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I'm now analysising the water-soluble ions in atmopsheric aerosol. With ultrasonic concussion and filtering impurity, the anion and cation from the particle sample are examined in Ion Chromatography System(IC) separately.

We test $\ce{Cl-, SO4^2-, NO3-}$ and $\ce{Ca^2+, Mg^2+, Na+, NH4+, K+}$ as 8 major ion species to quantify the concentration level and seasonal variation in the sampling area.

But when I combine the anion and cation data together for same particle sample, the ratio of [ Total charge of anion]/[Total charge of cation] are much larger than 1.

In my opinion, the cation and anion inside particle should keep the balance of charge. The 8 ion species I choose should take up the majority of the total water-soluble ions (added with $\ce{F-}$, organic acid radical, etc).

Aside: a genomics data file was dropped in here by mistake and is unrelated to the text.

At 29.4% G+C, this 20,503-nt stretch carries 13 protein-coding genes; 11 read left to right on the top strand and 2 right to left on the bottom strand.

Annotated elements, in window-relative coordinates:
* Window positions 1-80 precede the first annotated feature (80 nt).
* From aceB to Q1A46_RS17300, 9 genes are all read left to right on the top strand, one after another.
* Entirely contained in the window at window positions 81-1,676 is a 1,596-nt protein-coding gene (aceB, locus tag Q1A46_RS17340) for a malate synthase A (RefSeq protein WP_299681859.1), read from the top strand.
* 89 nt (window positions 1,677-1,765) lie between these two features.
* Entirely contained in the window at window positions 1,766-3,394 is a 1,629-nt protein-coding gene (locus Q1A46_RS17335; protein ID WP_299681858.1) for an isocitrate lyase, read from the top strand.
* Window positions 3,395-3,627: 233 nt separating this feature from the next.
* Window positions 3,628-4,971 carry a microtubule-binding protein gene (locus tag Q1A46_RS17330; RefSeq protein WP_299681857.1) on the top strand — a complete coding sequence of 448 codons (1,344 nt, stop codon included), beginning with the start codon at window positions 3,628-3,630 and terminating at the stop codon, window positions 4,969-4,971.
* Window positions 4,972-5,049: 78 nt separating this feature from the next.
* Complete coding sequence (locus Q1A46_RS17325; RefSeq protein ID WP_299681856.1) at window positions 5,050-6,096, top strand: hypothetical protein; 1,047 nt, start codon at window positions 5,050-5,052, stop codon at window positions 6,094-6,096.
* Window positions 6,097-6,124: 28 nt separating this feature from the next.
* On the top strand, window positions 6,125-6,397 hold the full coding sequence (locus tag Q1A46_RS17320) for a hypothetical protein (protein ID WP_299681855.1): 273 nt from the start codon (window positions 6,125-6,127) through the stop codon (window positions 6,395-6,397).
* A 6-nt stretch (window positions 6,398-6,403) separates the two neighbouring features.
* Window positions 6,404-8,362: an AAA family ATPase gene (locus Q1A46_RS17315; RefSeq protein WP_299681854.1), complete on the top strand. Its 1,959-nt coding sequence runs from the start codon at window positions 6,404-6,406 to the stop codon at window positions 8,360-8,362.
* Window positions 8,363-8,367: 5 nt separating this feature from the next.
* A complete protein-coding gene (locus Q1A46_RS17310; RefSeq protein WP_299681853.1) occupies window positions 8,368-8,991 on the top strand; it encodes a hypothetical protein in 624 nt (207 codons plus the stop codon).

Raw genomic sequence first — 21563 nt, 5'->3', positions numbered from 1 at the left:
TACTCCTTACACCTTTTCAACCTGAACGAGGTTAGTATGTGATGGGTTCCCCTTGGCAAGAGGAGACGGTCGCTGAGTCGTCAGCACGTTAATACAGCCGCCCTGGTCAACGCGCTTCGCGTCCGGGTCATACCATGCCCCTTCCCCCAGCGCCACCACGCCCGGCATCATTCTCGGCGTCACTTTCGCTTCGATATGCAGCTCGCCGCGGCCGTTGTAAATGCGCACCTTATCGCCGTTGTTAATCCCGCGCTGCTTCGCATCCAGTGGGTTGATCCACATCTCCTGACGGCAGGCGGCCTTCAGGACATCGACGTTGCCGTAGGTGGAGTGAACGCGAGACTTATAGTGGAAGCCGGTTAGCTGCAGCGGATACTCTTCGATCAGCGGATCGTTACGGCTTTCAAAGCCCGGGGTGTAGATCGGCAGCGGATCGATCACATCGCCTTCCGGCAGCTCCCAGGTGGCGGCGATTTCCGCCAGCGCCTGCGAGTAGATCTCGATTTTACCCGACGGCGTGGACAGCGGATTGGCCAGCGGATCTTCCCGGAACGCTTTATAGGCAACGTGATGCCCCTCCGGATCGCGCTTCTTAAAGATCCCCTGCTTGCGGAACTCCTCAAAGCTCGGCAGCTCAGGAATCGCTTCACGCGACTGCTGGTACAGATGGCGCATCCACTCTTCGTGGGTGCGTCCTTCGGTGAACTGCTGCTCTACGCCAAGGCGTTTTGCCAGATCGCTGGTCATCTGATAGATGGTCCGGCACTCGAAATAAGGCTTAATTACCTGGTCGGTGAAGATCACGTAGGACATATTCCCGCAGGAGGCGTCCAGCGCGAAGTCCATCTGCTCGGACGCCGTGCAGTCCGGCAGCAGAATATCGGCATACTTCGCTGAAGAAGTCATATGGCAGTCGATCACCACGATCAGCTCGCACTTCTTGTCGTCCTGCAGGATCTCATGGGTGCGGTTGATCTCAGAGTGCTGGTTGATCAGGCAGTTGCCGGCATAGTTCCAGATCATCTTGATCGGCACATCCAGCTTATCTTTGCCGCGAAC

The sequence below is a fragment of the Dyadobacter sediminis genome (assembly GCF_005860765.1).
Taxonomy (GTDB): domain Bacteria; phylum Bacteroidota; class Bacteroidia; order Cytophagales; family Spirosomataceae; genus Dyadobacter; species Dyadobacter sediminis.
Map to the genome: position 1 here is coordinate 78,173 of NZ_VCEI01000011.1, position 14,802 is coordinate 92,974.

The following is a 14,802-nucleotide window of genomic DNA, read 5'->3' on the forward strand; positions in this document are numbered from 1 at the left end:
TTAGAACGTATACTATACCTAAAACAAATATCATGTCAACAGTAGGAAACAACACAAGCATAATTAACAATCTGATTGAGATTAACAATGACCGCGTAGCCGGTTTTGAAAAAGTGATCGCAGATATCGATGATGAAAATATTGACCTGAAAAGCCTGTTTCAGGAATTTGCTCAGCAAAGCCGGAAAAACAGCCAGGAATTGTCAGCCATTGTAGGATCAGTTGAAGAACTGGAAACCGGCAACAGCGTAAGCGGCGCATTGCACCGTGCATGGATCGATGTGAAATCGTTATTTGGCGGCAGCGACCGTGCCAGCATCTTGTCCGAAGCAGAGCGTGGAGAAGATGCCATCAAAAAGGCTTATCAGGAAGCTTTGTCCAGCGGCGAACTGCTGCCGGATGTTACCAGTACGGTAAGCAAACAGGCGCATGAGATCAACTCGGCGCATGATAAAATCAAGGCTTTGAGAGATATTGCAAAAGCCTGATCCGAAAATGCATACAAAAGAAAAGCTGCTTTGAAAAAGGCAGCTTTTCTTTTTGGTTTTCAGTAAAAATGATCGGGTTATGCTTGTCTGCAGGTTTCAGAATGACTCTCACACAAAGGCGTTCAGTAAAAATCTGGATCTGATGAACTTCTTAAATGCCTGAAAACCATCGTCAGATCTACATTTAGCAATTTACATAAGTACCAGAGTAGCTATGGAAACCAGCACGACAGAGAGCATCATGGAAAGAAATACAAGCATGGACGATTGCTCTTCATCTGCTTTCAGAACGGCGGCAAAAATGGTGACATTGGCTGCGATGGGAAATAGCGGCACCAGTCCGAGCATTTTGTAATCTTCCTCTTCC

I have also searched some paper, some results of their ion-sample are also not keep the balance, but some observed.

Are the ratio of (+-)charges differed by sampling sites? The anion especially $\ce{SO4^2-}$ are larger comparing with the cation species. Are there any missing cation that I have not deteced?

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Yes, you have left out one very important cation from your cation/anion balance: $\ce{H+}$

The primary pathway for new particle formation in the atmosphere is the photo-oxidation, via hydroxyl radicals, of volatile reduced sulfur species to form very non-volatile sulfuric acid. For the most part then, new particles start out as puny droplets of sulfuric acid and grow via accretion, etc. from there.

I recommend measuring the pH of the filtered aerosols, and I strongly suspect that will account for your missing cations.

If I have missed the point of the question, please feel free to ask for any clarifications in the comments.

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